According to the latest numbers from the CDC, there’s now widespread flu activity in 41 states. New York City and 29 states are reporting a high number of cases of flu-like illness.
So far this flu season, 2,257 people have been hospitalized with laboratory-confirmed flu. Eighteen children have died.
The number of deaths attributed to both pneumonia and the flu is still below epidemic levels.
How much worse will it get? When will it be over? No one can say.
“Seasonal flu is a big deal -- always. It’s always going to be a problem. This year may be a very big problem,” says William Hanage, PhD, an associate professor of epidemiology at the Harvard School of Public Health in Boston. “We don’t know yet.”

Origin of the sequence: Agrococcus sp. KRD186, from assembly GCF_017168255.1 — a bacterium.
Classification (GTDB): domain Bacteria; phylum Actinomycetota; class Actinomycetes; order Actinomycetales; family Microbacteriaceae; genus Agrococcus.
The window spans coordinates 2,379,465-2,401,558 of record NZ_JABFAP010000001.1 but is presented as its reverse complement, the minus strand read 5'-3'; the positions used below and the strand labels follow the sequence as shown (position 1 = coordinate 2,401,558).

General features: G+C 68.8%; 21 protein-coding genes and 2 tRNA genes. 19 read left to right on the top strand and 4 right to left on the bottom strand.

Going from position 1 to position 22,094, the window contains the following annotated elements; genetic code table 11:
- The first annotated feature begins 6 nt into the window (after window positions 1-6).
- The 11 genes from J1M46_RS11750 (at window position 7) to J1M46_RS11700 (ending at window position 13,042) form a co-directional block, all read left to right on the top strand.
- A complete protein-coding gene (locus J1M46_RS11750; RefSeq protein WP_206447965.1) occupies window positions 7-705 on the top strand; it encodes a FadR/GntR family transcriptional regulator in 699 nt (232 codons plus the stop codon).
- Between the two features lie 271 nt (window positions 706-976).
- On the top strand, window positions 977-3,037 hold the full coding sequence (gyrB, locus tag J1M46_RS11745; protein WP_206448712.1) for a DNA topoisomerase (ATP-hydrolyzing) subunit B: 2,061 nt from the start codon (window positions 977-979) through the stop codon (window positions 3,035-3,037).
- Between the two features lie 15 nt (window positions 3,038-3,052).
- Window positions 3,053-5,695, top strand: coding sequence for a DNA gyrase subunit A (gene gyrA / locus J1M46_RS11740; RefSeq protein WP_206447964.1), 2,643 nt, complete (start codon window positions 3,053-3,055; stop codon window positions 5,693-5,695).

Most flu seasons last about 11 to 12 weeks. “We’re at about week five,” says Curtis Allen, a press officer at the CDC. “Even that 11 to 12 weeks is not a hard and fast number. The saying in the influenza world is that if you’ve seen one flu season, you’ve seen one flu season. Each one is different.”
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